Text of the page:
Review: Of Unknown Origin (1983)

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Of Unknown Origin (1983)

Directed by: George P. Cosmatos | 85 minutes | horror, thriller | Actors: Peter Weller, Jennifer Dale, Lawrence Dane, Kenneth Welsh, Louis Del Grande, Shannon Tweed, Keith Knight, Maury Chaykin, Leif Anderson, Jimmy Tapp, Gayle Garfinkle, Earl Pennington, Bronwen Mantel, Jacklin Webb, Monik Nantel, Amber T Chase

RoboCop versus a super rat! Peter Weller is best known for his portrayal of RoboCop in Paul Verhoeven’s science fiction film of the same name. In ‘Of Unknown Origin’, Weller could have put the superhuman powers of RoboCop to good use as he battles an oversized rat determined to evict the protagonist from his lavish New York home. Weller plays Bart Hughes, a savvy banker on Wall Street. The career fighter’s wife and son are on vacation for a while, so Hughes has plenty of room to make his newfound job a success and score a promotion.

The first part of ‘Of Unknown Origin’ focuses mainly on Hughes’ hectic business life. Just when you think you’ve mistakenly put the lost sequel of ‘Wall Street’ in your DVD player, the banker hears an inexplicable rustle while working at home… As soon as household appliances fail, Hughes calls in a local handyman, who says that he probably has an uninvited guest in the form of a rat. Hughes reacts reluctantly at first, but the holes that the sewer rat gnaws in pipes, walls and food packaging makes him reconsider. The busy businessman cannot use the aggressive intruder and therefore decides to take action. However, the rat will not be fooled by a few simple mousetraps. Rat poison also appears to be useless, just like a normally effective domestic cat. Hughes runs out of ideas as the rat ruins his carefully constructed mini-castle in Manhattan. The normally slick businessman transforms into a paranoid recluse who, like a modern-day Captain Ahab, is determined to capture his smaller version of Moby Dick. The only question is who is the prey here, if the rat destroys his life next to Hughes’ house.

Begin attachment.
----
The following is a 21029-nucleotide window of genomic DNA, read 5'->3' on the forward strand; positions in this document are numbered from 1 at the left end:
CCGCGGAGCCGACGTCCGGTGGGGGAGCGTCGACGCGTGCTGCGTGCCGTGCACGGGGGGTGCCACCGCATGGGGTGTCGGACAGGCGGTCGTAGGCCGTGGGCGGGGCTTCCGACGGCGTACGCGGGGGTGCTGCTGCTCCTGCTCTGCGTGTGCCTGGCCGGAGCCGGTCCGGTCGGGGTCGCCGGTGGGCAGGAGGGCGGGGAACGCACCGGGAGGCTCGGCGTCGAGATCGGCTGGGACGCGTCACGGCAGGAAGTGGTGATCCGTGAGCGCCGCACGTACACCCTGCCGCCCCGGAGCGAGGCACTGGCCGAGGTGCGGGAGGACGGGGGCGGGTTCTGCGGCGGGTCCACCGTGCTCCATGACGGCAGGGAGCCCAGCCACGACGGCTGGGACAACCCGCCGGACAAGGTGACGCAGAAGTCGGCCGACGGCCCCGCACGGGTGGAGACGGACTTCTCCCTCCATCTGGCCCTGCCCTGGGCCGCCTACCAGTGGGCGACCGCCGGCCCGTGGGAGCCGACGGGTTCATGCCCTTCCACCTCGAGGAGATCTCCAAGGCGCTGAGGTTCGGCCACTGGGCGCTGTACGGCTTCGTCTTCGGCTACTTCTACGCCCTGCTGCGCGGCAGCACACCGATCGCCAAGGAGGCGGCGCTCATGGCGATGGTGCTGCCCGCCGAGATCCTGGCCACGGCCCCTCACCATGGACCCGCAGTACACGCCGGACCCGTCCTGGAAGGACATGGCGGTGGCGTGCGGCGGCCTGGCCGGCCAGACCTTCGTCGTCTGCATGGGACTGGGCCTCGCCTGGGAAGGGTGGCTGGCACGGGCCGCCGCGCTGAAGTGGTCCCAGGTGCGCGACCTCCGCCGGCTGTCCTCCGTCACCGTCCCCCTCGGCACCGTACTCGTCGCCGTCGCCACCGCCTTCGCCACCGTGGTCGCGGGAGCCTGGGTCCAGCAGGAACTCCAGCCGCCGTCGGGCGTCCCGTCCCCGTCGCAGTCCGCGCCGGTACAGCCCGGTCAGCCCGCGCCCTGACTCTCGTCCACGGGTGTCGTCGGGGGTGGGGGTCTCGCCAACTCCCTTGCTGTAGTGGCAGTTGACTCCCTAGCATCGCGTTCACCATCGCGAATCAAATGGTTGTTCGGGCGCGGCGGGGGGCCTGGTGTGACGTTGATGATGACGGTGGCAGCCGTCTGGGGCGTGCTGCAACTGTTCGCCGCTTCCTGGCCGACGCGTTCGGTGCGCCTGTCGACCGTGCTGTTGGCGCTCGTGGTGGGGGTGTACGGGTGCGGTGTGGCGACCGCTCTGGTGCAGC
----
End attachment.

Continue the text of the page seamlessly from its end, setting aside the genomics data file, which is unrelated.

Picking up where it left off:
The label ‘horror’ is actually misplaced; with the horror elements in ‘Of Unknown Origin’ it’s not that bad. The film is especially interesting because of the aforementioned metamorphosis of Bart Hughes, who, as an arrogant businessman in the economic center of the world, turns out to be no match for a sewer rat. The presence of this rodent with an apparently unusually high intelligence makes the film difficult to take seriously as a full-fledged psychological thriller, while the few bloodshed can disappoint seasoned horror fanatics. Despite the fact that the filmmakers couldn’t seem to figure out which direction they wanted to go in, ‘Of Unknown Origin’ guarantees an entertaining hour and a half and there is a chance that after watching you will postpone your next toilet visit…

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